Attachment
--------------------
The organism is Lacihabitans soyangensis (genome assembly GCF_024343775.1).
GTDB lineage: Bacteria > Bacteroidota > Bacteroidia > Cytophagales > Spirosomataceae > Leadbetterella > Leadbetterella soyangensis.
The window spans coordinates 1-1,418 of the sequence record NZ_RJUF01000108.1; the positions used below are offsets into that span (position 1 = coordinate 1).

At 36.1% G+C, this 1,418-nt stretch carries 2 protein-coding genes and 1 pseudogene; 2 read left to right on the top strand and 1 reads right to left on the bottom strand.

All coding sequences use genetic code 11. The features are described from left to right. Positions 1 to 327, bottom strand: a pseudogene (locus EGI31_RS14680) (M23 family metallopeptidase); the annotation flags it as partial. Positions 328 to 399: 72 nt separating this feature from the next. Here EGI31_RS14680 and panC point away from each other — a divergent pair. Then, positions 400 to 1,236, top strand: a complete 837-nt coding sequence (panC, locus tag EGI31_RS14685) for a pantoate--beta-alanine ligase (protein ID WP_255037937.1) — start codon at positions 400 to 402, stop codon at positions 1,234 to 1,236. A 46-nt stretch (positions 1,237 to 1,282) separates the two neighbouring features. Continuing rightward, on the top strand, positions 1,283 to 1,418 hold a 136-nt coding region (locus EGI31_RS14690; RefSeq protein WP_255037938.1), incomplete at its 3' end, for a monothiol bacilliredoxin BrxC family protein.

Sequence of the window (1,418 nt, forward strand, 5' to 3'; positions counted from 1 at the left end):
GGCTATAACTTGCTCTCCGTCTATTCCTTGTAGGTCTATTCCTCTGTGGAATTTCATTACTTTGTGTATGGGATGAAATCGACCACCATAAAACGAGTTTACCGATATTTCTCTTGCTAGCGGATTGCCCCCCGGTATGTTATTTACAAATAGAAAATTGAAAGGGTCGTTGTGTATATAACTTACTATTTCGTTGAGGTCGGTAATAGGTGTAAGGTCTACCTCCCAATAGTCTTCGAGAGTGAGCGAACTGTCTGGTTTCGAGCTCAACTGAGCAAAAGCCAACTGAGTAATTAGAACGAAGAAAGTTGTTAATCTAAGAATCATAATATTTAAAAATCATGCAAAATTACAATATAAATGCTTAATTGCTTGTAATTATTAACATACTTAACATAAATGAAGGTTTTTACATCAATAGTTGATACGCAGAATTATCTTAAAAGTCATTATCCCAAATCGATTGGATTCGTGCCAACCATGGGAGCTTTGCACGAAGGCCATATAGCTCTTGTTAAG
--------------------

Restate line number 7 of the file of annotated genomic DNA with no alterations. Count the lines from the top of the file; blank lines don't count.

GGCTATAACTTGCTCTCCGTCTATTCCTTGTAGGTCTATTCCTCTGTGGAATTTCATTACTTTGTGTATGGGATGAAATCGACCACCATAAAACGAGTTTACCGATATTTCTCTTGCTAGCGGATTGCCCCCCGGTATGTTATTTACAAATAGAAAATTGAAAGGGTCGTTGTGTATATAACTTACTATTTCGTTGAGGTCGGTAATAGGTGTAAGGTCTACCTCCCAATAGTCTTCGAGAGTGAGCGAACTGTCTGGTTTCGAGCTCAACTGAGCAAAAGCCAACTGAGTAATTAGAACGAAGAAAGTTGTTAATCTAAGAATCATAATATTTAAAAATCATGCAAAATTACAATATAAATGCTTAATTGCTTGTAATTATTAACATACTTAACATAAATGAAGGTTTTTACATCAATAGTTGATACGCAGAATTATCTTAAAAGTCATTATCCCAAATCGATTGGATTCGTGCCAACCATGGGAGCTTTGCACGAAGGCCATATAGCTCTTGTTAAG